The smoke signals that Jim thoughtfully (and near continually) provided were critical in helping the road crew find us on the edge of the relatively new neighbourhood of Evergreen. Here Jim said "good" [pant, pant] "bye" and Wendy joined Henry and I for the most Easterly leg of the journey. Henry was looking pretty tired, but swore that he just needed to find his 3rd or 4th wind. 

On this portion of the walk, Henry surpassed the previous record in the City Walk (held by Bri) of 55km! We said brief 'hip, hip, hoorays' and journeyed on.

8:45pm - Hello Leora

Leo really wanted to come for the 4:30am departure, but she is now working full time and trying to save money for her 1st year of University in New Brunswick. If she has to move, Sackville(map link) sounds like a pretty awesome choice (at least in the short term).

It was plain to see that Henry was done for. It took several minutes to change from shorts to pants and involved laying on the ground and groaning :) But after breaking the distance record on his first outing, I figured he had earned the right to succeed or fail according to his own rules (and his parents knew he would die hard), so I tolerated a substantial slowing of our pace as Henry battled with his body's outer limits.

9:27pm - Goodbye Henry

Amazing. Tremendous first effort. It is impossible to call walking for 17 hours and covering 66.22km anything but a resounding sucess. Pretty sure Henry will be back for more punishment in the future... assuming he isn't off doing something even cooler, like swimming across Waskesiu.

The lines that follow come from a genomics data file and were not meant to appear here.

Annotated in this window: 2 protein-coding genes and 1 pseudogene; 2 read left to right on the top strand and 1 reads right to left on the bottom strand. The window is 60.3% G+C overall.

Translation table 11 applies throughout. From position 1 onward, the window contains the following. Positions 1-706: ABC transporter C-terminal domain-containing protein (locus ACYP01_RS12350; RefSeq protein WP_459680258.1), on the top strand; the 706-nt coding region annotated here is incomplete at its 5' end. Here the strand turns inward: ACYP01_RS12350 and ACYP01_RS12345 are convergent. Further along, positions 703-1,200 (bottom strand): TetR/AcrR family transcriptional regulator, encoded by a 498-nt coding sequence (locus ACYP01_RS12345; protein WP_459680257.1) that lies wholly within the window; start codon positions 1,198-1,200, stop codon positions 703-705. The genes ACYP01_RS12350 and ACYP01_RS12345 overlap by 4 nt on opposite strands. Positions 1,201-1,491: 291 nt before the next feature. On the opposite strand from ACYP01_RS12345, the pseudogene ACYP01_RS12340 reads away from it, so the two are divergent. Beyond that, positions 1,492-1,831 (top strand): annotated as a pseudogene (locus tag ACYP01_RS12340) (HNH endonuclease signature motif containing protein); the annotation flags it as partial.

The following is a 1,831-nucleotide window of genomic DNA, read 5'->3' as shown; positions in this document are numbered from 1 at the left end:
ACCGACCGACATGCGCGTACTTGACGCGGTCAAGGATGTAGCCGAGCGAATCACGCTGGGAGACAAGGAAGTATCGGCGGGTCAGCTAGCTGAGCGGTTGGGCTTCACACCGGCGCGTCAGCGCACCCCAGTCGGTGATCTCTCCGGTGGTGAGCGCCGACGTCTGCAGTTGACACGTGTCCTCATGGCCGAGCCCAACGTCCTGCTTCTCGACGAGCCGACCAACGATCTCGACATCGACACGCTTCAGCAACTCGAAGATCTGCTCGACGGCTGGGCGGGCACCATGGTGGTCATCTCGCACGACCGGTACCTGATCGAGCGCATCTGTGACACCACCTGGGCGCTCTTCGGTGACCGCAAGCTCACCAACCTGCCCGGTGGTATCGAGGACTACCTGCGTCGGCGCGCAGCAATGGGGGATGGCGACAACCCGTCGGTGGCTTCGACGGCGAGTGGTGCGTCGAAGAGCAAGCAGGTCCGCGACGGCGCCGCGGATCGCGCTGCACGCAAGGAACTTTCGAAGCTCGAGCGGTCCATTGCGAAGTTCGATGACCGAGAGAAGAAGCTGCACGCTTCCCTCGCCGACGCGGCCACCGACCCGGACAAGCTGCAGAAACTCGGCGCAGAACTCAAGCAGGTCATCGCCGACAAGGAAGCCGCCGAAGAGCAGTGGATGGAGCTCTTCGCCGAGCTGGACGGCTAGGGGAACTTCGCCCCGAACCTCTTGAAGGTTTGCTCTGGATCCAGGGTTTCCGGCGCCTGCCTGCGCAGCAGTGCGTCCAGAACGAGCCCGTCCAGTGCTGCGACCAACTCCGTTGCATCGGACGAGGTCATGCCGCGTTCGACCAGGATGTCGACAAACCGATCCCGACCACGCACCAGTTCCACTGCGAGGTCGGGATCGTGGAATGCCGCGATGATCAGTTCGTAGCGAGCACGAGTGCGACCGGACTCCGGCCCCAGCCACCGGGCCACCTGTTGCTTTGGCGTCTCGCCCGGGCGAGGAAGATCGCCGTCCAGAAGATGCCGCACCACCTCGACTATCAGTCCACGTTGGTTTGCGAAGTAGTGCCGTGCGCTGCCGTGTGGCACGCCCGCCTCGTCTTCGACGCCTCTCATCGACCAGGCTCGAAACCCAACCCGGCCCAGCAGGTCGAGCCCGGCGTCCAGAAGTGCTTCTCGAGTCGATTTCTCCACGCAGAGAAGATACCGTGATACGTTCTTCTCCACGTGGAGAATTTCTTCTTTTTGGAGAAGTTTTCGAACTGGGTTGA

Thanks to Jim and Gwen for being such awesome parents, dropping him off, picking him up, snarking via social media and allowing me to drag Henry along on my little adventure.

10-10:45pm - Fireworks

One of my personal goals for this year was to try and finish while it was still light. Clearly, I did not make that one. Oh, well. Hard to complain when your failure is heralded by an edge of the city light show that lasted (off and on) for about 45min.

11:30pm - Utter Darkness

Ug. The fun of wearing a head lamp is small comfort when all you really want is to be in bed. Knowing you can call for a ride and achieve the dream of a steaming hot bath and tea with honey followed by a soft bed is pretty deadly. Fortunately, I had my secret travel weapon.When Leora was not trying to sleep in the soft-as-a-kittens-paw horsetails she is an excellent distraction and motivator. She asks me questions, sings an endless stream of inspirational songs and challenges me to run or walk as necessary. 

12:30am - Complete 

103,094 steps

All of my photos from 2016s walk are stored here!
Beacon in the Darkness